What not to say to someone living with anxiety


Anxiety can affect anyone. It’s one of the most common mental health issues. Last year, over 1300 people came to Calgary Counselling Centre for anxiety – it was the top mental health issue clients received counselling for.

When someone is experiencing anxiety, they are thinking much more emotionally than rationally. They are most likely fearful or filled with worry. Anxiety is “excessive worry around everyday problems for more than six months,” according to the Canadian Mental Health Association.

Anxiety can show itself in a lot of physical ways:

  • Muscle tension

  • Sleep problems

  • Racing pulse

  • Heart palpitations

  • Shortness of breath

  • Nausea and/or vomiting

  • Trembling, shaking

  • Dizziness

  • Hot flashes and sweating or chills

  • Inability to concentrate

Knowing what to say or how to properly support a friend, family member, or co-worker that is experiencing a mental health concern can be daunting. You want to help, say the right thing, and maybe push them in the direction of feeling better. But sometimes, even though we mean well, what we say may be unhelpful.

Here are 4 examples of what not to say to someone with anxiety, and some more helpful alternatives.

“Get over it”

Sometimes we may feel something is “not a big deal” or not important but for someone experiencing anxiety it may feel very different.  Expecting someone to “snap out of it” can make someone who is struggling feel like something is wrong with them – like they are responding to a situation in the wrong way. They would like nothing more than to feel normal and not worry so much. Mental health issues are not a choice, and cannot be resolved with a decision to change an attitude or perspective.

Try this instead: “I’m here”

You don’t need to have all the answers, or even say much at all. Knowing that someone will support them and listen to them can make a big difference for an anxious person. All you have to do is show up. Spend time with them. Check in with them. And you don’t always have to talk about the anxiety.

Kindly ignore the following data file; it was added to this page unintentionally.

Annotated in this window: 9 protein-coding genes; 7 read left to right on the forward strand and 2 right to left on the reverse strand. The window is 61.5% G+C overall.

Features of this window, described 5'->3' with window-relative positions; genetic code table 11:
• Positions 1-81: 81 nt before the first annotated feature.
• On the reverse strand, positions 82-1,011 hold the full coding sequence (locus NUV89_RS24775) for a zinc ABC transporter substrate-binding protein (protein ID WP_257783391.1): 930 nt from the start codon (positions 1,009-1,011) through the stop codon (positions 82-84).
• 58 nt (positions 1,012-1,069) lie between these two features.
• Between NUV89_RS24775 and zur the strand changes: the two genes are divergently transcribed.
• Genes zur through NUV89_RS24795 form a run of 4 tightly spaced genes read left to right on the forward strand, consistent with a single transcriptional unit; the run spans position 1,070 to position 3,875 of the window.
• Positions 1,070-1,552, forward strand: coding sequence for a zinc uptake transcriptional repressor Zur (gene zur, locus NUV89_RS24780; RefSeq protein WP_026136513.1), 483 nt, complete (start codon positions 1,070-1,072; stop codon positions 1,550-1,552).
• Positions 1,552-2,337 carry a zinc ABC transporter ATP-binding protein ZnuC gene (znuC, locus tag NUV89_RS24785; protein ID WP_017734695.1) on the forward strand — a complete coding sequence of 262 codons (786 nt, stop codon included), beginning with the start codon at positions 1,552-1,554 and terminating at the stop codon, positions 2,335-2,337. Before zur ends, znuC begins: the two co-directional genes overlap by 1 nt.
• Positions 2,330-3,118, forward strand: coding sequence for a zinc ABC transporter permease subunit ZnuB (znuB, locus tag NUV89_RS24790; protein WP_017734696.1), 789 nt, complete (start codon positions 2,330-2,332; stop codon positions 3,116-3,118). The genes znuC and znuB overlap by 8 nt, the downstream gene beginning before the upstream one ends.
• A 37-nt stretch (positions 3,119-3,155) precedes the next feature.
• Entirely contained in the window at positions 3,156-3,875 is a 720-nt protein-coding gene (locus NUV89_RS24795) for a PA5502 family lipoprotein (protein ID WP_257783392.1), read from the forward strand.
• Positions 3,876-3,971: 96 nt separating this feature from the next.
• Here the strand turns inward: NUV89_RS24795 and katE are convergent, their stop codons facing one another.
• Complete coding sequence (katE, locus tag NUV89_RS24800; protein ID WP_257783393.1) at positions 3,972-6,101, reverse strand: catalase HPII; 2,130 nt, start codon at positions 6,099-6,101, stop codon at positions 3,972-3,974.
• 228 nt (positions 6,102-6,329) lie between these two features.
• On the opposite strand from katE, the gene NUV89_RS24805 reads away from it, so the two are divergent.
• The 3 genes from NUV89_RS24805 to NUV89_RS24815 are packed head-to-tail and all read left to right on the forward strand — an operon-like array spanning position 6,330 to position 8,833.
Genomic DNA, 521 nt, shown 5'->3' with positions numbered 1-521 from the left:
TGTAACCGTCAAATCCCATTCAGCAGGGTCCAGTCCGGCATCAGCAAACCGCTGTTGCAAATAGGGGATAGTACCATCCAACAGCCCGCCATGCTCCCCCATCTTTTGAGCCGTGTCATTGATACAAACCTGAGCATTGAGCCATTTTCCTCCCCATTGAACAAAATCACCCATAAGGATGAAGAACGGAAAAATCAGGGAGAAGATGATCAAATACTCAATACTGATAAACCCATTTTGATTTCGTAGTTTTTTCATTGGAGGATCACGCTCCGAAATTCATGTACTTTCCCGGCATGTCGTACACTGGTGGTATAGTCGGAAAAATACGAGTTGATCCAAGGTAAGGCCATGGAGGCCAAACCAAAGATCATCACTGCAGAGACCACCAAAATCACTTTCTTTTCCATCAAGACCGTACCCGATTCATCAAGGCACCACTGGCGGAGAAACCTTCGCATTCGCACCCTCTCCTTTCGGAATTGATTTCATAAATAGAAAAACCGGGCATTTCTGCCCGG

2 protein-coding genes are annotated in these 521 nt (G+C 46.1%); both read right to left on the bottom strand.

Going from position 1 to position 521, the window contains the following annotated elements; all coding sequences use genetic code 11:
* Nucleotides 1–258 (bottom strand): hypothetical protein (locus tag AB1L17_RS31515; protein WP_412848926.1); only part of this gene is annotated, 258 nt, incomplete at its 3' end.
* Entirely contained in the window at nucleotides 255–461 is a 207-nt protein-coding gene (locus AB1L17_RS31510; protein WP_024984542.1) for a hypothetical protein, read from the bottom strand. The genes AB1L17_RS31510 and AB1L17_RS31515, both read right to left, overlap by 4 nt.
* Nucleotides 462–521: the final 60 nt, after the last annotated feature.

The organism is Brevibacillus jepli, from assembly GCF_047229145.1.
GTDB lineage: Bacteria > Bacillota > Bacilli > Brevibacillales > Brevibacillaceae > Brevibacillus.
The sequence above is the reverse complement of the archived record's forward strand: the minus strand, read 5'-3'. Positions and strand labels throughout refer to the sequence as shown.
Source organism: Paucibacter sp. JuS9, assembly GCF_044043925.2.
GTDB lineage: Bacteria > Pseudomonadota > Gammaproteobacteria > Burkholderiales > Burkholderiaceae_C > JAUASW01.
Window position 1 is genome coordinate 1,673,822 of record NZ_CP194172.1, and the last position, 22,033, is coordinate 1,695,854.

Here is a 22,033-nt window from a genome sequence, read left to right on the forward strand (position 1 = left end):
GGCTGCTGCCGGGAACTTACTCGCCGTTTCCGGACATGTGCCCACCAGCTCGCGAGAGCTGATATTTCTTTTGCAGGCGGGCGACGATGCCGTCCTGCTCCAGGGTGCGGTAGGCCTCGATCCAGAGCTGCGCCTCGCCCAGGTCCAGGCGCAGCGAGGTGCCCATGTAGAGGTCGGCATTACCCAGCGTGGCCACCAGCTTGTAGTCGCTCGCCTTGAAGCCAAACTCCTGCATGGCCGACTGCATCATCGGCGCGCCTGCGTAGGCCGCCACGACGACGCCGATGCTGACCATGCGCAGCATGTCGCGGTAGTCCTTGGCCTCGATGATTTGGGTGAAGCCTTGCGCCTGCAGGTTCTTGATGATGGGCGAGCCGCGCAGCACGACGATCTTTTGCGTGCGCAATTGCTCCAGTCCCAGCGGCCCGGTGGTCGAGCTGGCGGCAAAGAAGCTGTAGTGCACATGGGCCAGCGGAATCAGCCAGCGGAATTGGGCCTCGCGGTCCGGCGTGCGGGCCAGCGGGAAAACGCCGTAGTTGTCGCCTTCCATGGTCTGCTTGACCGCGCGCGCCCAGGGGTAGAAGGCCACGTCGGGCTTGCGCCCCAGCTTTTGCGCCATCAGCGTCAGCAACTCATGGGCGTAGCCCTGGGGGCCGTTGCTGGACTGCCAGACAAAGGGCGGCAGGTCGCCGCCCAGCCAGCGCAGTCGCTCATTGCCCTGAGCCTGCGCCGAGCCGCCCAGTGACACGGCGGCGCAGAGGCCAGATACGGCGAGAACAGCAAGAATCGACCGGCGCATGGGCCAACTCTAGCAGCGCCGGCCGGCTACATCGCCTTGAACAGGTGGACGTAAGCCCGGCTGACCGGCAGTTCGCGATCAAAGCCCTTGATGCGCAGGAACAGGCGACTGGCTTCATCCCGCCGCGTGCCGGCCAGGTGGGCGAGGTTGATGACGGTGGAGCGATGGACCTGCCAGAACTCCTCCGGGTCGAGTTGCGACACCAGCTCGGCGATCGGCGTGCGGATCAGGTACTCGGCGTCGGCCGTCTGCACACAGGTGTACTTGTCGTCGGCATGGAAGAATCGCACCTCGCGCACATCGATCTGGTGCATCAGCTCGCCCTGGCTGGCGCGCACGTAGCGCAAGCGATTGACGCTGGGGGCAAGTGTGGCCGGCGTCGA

Try not to introduce anything that is unexpected. When possible, keep things structured, expected, timely, and predictable so that they can feel safe.

“I know exactly how you feel”

Even if you have experienced anxiety, what you went through and the way you felt is not going to be the same as anyone else. We can only talk about our lived experiences, not anyone else’s. Try to be compassionate of others and seek to understand some of the ways that it is affecting the person.

Try this instead: “I don’t know how you’re feeling, but I understand this must be difficult for you”

Validate the experience of someone struggling with anxiety can help normalize their experience. That’s not to say that you need to validate self-pity, but acknowledging that what they are going through is real will help them come closer to a place of acceptance.

“Calm down. Stop overreacting”

When someone is experiencing anxiety, especially some of the more severe physical symptoms like a panic attack, they are not able to be calm or think rationally. Their body and mind are in fight or flight mode, so getting to a more peaceful state is not as simple as a choice.

Try this instead: “What do you need?”

There is no one-size-fits-all solution for anxiety. Asking what someone needs is a great way to learn how to best support them. They may want you to listen to them, they may need time alone, they may need a hug – you won’t know exactly what they’re in need of unless you ask.

“You should try…”

Advice, no matter how well intentioned, can make an anxious person feel pressured. Let your loved one approach you if their seeking suggestions or strategies.

Try this instead: “How can I help?”

This is like asking “what do you need?”, but questions like these deserve to be repeated.  Every person living with anxiety will handle it uniquely, and what they need and how they would like to be supported may change day-to-day. Checking in with them on a regular basis will let them know that you care about them and you’re not going anywhere.

Supporting someone you care about that is dealing with anxiety does not have to be complicated. Be there for them with authentic positivity and make sure to listen to their needs.

If you know someone struggling with anxiety, we can help. Read more about our counselling services and see how we’re different. When you or someone you know is ready, we’re here.

Evans Hunt